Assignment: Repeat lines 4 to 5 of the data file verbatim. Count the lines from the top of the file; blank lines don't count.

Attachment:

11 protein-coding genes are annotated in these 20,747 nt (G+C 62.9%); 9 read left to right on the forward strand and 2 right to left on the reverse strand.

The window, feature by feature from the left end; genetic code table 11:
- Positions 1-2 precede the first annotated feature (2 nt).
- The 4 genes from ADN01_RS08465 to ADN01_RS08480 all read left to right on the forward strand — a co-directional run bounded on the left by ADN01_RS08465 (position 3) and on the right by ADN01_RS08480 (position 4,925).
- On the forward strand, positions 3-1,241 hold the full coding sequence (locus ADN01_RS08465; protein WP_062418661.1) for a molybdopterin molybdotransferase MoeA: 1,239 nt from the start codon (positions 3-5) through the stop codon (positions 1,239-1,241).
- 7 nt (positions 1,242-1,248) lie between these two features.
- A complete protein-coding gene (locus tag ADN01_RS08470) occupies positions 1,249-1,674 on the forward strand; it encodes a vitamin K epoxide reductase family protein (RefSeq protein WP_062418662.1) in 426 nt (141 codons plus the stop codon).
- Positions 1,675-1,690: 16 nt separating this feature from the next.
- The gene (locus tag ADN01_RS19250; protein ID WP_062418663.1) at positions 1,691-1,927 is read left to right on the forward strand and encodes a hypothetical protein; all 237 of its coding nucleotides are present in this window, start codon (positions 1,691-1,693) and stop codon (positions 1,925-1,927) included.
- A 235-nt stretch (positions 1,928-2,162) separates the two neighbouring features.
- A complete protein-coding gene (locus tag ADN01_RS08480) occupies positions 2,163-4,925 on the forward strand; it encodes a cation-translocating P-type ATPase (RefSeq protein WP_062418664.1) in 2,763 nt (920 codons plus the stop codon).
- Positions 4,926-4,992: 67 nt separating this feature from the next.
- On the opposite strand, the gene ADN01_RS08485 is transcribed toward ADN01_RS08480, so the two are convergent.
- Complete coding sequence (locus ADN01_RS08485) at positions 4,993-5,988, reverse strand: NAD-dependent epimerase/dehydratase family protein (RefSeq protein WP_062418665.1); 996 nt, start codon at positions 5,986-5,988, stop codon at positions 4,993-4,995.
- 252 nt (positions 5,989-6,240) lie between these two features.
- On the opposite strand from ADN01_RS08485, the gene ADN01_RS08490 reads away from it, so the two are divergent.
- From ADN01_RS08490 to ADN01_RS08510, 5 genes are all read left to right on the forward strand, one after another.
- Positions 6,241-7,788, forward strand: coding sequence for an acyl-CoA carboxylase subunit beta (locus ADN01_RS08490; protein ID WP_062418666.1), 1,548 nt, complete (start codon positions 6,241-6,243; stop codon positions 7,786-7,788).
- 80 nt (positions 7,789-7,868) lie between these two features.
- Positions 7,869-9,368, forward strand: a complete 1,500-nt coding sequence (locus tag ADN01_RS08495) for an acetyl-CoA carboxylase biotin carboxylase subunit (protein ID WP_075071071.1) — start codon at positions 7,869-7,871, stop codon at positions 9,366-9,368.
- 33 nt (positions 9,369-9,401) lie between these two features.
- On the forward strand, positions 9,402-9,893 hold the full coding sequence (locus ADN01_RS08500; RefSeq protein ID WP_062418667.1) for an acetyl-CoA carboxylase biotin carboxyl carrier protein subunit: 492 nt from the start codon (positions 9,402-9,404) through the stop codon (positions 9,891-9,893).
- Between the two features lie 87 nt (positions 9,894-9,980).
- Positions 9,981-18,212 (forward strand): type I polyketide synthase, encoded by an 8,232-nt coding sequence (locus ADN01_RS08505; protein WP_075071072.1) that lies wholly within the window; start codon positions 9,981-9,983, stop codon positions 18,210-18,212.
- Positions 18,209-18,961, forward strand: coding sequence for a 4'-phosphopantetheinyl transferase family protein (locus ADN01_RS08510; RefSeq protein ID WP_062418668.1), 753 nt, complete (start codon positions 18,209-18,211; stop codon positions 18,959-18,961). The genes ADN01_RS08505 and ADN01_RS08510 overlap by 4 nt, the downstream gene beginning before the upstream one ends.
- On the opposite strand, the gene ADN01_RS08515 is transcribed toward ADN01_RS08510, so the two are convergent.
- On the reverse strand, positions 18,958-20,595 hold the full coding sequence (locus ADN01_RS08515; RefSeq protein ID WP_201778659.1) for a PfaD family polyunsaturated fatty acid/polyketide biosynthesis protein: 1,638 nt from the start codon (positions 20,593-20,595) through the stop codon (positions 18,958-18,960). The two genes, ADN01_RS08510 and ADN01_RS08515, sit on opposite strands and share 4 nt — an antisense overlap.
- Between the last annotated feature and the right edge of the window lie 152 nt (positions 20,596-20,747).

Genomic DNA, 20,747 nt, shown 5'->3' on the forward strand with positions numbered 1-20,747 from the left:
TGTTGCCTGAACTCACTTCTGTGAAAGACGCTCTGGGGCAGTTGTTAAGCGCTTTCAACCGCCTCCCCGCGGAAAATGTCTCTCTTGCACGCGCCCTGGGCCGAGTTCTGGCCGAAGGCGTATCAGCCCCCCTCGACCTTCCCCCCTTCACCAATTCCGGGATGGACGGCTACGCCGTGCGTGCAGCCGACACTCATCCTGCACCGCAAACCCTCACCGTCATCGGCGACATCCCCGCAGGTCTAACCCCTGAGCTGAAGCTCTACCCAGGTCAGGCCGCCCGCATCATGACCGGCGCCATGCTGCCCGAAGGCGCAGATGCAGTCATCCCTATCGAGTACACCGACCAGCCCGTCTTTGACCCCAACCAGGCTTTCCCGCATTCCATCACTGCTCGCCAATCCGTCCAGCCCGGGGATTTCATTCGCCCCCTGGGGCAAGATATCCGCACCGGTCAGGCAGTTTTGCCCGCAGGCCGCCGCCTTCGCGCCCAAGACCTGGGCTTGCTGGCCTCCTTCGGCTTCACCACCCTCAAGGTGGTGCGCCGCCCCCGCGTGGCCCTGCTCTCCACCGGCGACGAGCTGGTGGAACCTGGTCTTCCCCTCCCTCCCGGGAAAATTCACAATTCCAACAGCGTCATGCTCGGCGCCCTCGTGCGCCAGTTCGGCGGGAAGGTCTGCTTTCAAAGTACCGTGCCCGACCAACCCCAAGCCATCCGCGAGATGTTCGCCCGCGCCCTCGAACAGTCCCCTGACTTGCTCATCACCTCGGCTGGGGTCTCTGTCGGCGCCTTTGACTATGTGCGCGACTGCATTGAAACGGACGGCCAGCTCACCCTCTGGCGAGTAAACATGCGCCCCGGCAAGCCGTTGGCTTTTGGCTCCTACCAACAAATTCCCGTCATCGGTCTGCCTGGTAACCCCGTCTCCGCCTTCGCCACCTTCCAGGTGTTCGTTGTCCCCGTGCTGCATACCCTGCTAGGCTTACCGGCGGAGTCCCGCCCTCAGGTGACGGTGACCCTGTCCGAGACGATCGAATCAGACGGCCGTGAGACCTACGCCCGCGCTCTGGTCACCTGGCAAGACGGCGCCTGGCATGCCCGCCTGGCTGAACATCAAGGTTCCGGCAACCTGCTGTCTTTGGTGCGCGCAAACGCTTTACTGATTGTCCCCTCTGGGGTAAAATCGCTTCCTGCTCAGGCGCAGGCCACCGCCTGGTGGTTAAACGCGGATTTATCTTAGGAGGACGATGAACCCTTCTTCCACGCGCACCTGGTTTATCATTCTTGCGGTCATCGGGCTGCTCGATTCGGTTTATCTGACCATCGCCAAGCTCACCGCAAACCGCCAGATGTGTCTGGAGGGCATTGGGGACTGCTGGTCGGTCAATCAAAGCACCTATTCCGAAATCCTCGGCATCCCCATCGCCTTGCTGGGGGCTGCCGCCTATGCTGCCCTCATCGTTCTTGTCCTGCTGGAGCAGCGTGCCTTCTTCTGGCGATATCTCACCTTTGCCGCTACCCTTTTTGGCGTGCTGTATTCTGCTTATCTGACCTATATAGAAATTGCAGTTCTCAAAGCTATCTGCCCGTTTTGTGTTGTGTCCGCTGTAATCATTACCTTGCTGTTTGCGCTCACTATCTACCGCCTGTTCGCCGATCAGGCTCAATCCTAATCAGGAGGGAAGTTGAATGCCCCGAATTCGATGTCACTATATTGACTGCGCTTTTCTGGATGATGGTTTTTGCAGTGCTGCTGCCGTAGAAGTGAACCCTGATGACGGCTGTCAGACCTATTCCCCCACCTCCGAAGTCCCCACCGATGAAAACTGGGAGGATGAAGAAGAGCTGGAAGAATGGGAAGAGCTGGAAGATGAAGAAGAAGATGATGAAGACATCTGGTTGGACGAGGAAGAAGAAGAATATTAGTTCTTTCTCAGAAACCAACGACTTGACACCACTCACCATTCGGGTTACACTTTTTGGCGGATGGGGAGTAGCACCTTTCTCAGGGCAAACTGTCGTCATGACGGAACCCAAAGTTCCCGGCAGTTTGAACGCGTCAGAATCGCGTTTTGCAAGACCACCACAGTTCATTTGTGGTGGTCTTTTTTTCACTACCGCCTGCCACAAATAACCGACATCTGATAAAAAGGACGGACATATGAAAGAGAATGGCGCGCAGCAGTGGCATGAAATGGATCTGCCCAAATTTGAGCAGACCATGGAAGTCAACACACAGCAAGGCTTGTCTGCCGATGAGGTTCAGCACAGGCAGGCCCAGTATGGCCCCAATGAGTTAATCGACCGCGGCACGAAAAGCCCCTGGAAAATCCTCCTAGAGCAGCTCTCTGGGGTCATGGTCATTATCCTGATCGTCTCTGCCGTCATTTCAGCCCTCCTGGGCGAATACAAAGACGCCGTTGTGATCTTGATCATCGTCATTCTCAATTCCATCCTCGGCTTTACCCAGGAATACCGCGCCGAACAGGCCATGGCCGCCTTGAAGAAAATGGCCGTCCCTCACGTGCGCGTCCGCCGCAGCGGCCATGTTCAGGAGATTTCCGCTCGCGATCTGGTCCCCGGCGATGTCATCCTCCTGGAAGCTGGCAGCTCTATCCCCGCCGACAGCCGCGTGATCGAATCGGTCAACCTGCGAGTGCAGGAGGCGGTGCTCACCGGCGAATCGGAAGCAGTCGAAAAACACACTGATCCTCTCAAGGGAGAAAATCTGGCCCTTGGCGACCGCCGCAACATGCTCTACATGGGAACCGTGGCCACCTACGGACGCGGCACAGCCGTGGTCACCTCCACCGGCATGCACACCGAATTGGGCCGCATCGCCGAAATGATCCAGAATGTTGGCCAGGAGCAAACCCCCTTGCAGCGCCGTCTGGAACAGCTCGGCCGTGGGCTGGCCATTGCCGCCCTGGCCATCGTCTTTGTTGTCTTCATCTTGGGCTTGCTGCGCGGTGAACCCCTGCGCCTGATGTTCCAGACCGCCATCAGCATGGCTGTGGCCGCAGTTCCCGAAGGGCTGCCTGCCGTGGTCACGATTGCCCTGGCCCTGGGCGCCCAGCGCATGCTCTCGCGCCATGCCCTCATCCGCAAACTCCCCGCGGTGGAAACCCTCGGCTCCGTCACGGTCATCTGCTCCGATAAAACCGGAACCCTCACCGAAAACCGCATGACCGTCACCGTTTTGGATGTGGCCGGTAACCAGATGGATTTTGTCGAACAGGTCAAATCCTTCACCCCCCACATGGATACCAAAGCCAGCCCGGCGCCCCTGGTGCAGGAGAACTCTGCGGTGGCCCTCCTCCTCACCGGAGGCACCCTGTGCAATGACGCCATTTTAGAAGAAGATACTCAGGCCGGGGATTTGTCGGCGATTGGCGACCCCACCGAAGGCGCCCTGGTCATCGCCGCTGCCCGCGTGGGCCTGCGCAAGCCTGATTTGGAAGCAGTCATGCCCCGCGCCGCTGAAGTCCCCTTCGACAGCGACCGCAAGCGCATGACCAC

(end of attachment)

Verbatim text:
- The 4 genes from ADN01_RS08465 to ADN01_RS08480 all read left to right on the forward strand — a co-directional run bounded on the left by ADN01_RS08465 (position 3) and on the right by ADN01_RS08480 (position 4,925).
- On the forward strand, positions 3-1,241 hold the full coding sequence (locus ADN01_RS08465; protein WP_062418661.1) for a molybdopterin molybdotransferase MoeA: 1,239 nt from the start codon (positions 3-5) through the stop codon (positions 1,239-1,241).